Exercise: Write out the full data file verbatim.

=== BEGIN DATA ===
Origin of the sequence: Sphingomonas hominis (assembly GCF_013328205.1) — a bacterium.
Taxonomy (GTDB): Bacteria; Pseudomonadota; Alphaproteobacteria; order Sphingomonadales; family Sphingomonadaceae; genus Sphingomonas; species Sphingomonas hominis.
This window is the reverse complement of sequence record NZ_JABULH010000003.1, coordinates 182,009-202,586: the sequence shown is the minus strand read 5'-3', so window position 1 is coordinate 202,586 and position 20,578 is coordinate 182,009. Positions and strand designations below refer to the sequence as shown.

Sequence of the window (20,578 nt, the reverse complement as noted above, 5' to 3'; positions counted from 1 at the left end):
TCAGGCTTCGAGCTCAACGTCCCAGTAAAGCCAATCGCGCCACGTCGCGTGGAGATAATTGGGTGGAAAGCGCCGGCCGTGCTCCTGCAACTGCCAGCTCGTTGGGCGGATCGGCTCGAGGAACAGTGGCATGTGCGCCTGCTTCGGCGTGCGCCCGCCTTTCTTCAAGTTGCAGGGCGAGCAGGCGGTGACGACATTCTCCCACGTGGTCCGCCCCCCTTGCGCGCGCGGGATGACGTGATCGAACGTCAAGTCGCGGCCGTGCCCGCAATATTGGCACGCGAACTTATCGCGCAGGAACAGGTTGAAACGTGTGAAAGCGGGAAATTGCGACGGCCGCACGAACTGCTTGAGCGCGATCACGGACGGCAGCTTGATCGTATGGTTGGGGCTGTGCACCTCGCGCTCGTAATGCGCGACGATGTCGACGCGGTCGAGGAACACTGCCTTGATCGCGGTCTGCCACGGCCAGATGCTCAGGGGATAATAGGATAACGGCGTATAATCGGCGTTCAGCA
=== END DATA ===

Origin of the sequence: Sphingomonas hominis (assembly GCF_013328205.1) — a bacterium.
Taxonomy (GTDB): Bacteria; Pseudomonadota; Alphaproteobacteria; order Sphingomonadales; family Sphingomonadaceae; genus Sphingomonas; species Sphingomonas hominis.
This window is the reverse complement of sequence record NZ_JABULH010000003.1, coordinates 182,009-202,586: the sequence shown is the minus strand read 5'-3', so window position 1 is coordinate 202,586 and position 20,578 is coordinate 182,009. Positions and strand designations below refer to the sequence as shown.

Sequence of the window (20,578 nt, the reverse complement as noted above, 5' to 3'; positions counted from 1 at the left end):
TCAGGCTTCGAGCTCAACGTCCCAGTAAAGCCAATCGCGCCACGTCGCGTGGAGATAATTGGGTGGAAAGCGCCGGCCGTGCTCCTGCAACTGCCAGCTCGTTGGGCGGATCGGCTCGAGGAACAGTGGCATGTGCGCCTGCTTCGGCGTGCGCCCGCCTTTCTTCAAGTTGCAGGGCGAGCAGGCGGTGACGACATTCTCCCACGTGGTCCGCCCCCCTTGCGCGCGCGGGATGACGTGATCGAACGTCAAGTCGCGGCCGTGCCCGCAATATTGGCACGCGAACTTATCGCGCAGGAACAGGTTGAAACGTGTGAAAGCGGGAAATTGCGACGGCCGCACGAACTGCTTGAGCGCGATCACGGACGGCAGCTTGATCGTATGGTTGGGGCTGTGCACCTCGCGCTCGTAATGCGCGACGATGTCGACGCGGTCGAGGAACACTGCCTTGATCGCGGTCTGCCACGGCCAGATGCTCAGGGGATAATAGGATAACGGCGTATAATCGGCGTTCAGCA